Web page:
FIG 9. 9A: Sogdian camel driver. Ceramic. 5-6th CE. Northern Wei dynasty. Cernuschi Mus.
9B: Barbarian band. Ceramic. 7-9th Tan’g dynasty. Nat. Mus. of China. Beijing.
FIG 10. 10A. Sogdian horseman. Ceramic. 7-9th CE. Tan’g Dynasty. Musée Guimet.
10B. Sogdian. 7th CE. Mural. Afrasiab (Samarkand) Sogdia. Zoroastrian procession.
FIG 11. Sogdian. 7th-8th CE. Pendjikent, Sogdia. Fallen warrior.
FIG 12. Sogdian. 7th-8th CE. Pendjikent, Sogdia.
surprisingly, Sogdian rugs often featured the Sassanian / Sogdian
‘Pearl and Roundel’ motif, or at least pearl borders.
The large extant fragment from the 6th or 7th CE, in fig 13, is generally attributed to Sogdian- or Tokharian (11) weavers too.
FIG 13. Sogdia or Tokharistan 6-7th CE. Extant rug fragment. Kuwait Nat. Museum.
An Jia, a very
successful Sogdian expat in Xi’an, China, has left a sumptuous, painted
funerary couch featuring about a dozen rugs. A leader of the Sogdian
business community in Xi’an during the fleeting Northern Zhou dynasty
(second half of 6th CE), An Jia was as well an employee of the Chinese
‘foreign office’, responsible for taking care of ambassadors and
envoys. The sculpted and painted stone panels show him lavishly
entertaining several Turk envoys, either in a Yurt in the steppe or in
his city residence.
Although frustratingly little is visible of each rug and the sculptor did not indulge in details, one can see a border of pearls ( Sogdian marker) and saturated red grounds scattered with stylized floral patterns. Not all rugs have a red ground though. In fig 14 B, a merry Sogdian is sitting on a rug with yellow ground. In fig 15 B, a Turk and a Sogdian are playing dices, seated on a rug which has lost most of its original color. It may have been blue though (12).
FIG 14 Sogdian. Funerary couch of An Jia. Xi'an. Northern Zhou dynasty. 6th CE
FIG 15 Sogdian. Funerary couch of An Jia. Xi'an. Northern Zhou dynasty. 6th CE
northeastern side of the Takla Makan, the buddhist Qizil caves/temples
contain wall paintings with obvious stylistic influence from India, but
also with a number of rugs which own nothing at all to India:
Some with a lattice of green hexagons (each containing a tiny boteh-like motif) and a red main border are reminiscent of rugs featured in some Timurid miniatures. Others show a lattice of either lozenges or spirals on a saturated blue ground and red border. These motifs do not match well with the so-called SerIndian style of the cave paintings, thus one can suppose that the painters did reproduce local weavings.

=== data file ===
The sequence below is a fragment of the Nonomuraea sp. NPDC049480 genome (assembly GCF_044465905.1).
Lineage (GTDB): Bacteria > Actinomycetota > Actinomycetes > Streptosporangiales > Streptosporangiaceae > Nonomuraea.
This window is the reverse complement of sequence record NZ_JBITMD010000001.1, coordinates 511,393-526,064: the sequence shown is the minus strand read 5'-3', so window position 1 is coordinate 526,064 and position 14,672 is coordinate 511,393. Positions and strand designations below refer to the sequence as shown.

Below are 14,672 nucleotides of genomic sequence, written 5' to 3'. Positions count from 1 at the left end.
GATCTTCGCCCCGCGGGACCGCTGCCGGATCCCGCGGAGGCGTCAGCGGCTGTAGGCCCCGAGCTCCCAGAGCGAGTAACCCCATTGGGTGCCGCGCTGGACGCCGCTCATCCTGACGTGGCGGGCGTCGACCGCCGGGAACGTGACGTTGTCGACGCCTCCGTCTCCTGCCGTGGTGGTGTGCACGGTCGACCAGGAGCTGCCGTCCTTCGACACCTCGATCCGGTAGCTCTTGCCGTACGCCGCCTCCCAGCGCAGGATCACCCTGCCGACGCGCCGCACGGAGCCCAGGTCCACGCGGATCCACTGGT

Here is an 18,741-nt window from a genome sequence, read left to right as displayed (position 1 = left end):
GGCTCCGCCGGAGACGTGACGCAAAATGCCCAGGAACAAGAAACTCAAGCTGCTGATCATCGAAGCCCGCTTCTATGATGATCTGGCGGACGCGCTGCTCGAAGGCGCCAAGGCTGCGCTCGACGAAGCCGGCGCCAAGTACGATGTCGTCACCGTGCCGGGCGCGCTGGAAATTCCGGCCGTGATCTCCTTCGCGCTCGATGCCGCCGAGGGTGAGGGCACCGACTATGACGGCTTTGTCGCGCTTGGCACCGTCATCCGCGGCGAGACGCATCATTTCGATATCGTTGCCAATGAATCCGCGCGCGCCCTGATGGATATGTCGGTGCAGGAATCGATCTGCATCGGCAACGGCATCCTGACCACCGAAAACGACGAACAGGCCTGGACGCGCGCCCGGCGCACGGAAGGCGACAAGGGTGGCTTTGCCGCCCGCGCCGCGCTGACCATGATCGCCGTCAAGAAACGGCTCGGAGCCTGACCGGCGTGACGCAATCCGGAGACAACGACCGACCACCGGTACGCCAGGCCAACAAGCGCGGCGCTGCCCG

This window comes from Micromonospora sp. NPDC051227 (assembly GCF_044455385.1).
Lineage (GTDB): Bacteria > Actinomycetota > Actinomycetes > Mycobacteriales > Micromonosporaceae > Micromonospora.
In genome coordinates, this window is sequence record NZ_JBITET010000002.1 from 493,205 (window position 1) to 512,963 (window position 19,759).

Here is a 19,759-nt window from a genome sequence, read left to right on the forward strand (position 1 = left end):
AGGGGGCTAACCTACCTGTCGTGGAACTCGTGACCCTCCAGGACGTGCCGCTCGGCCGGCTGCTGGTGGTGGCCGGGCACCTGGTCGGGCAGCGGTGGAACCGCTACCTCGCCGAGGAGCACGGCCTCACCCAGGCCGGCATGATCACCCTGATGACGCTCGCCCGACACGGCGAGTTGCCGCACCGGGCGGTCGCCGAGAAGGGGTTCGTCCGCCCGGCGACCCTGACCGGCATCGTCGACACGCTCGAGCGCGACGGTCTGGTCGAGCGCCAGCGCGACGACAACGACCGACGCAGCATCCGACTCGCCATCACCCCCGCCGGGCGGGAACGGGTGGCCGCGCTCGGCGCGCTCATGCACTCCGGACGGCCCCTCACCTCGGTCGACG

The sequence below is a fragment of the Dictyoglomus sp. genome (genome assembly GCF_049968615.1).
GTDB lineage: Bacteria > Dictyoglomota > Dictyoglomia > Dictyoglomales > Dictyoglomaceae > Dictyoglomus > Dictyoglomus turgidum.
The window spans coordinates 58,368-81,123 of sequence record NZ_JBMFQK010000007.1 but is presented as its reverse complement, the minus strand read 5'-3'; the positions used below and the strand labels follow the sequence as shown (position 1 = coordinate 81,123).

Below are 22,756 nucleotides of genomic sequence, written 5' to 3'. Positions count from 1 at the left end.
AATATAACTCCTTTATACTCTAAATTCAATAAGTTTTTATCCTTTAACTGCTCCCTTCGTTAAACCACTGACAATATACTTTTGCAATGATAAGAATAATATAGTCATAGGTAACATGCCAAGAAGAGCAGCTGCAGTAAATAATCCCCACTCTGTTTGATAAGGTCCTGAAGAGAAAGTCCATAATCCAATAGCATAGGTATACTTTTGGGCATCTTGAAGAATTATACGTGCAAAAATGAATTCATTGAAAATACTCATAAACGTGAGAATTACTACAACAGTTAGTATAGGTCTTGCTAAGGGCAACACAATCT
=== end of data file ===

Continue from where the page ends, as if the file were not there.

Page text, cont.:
Well, this could be the right place for a warning:
We should not take it as granted that the colors of the rugs illustrated in these wall paintings, perfectly match those of real rugs.
There is of course the possibility that the painter made sometimes use of his right for inventing them, but I am especially alluding here to the fact that the number of pigments suitable for wall-painting was very limited at the time and that they had, at least, two major drawbacks:
- Due to the limited number of colors offered by these mineral pigments, the painter found it difficult to match exactly the real shades of wool rugs (made possible by the large number of good plant- and insect dyes available).
- Nearly all these mineral pigments were chemically unstable, and their color was therefore quite susceptible to change significantly over time. (12)
FIG 16, FIG 17, FIG 18, FIG 19. Qizil caves. 7th-9th CE Tan’g dynasty. MIK. Berlin.
Rugs with a
saturated blue ground and a red main border can be seen in murals of
the Mogao buddhist caves too. Other Mogao rugs show rows of small pearl
motifs, green on a very pale-green field.
FIG 20. Mogao, Dunhuang caves. Tan’g dynasty 7th-9th CE.
FIG 21. Mogao,Dunhuang caves. Tan’g dynasty 7th-9th CE.
A different style of rug appears on the 10-11th CE painting below.
FIG 22. Mogao, Dunhuang Caves. Northern Song dynasty. 10-11 CE. Khotanese Buddhist donor.
in fig 23, a donor stands on a rug with a plain red ground and a very
large main border with palmetto motif and a rare corner solution. Does
it look a bit familiar to you too? A trifle ‘17th-18th century Ottoman’
FIG 23. Mogao, Dunhuang caves. 10th CE. Ruler of Duanhang. Glanz der Himmelssöhne p.11.
At Turfan, Manichean scrolls from the 9th CE show a number of very different styles:
A field with a ‘peacock feather’ motif, another filled with greenish hexagons and a large red border, another with large and rather plain indigo ground, a square central motif and a narrow, red and gold, geometric border.
In fig 25 we see a rug with very pale yellow background and orange motifs ( peonies?) of a type apparently very popular in the Tarim basin.
FIG 24. Turfan 9th CE Manichean orants BIK. Berlin.
FIG 25. Turfan 9th CE Manichean scroll 1. BIK. Berlin.
FIG 26. Turfan 9th CE Manichean scroll 2. BIK. Berlin.
FIG 27. Turfan 10th CE Donors. State Hermitage. Saint Petersburg.
At Bezeklik caves, murals feature three Uyghur princes, walking on a rug with small and spare orange flowers on a very pale yellow background. On another mural, two princesses stand on a rug with an orange ‘peacock-feather’ motif, again on pale yellow background. On yet another mural, a procession of ranking Uyghur donors progresses on a rug with a lattice of small orange ‘waves’, again on that peculiar pale yellow background.
FIG 28. Bezeklik caves 9th-10th CE. Uygur princes. MIK Berlin.
FIG 29. Bezeklik caves 9th-10th CE. Uygur princesses. MIK Berlin.
FIG 30. Bezeklik caves 9th-10th CE. Uygur donor’s procession. MIK Berlin.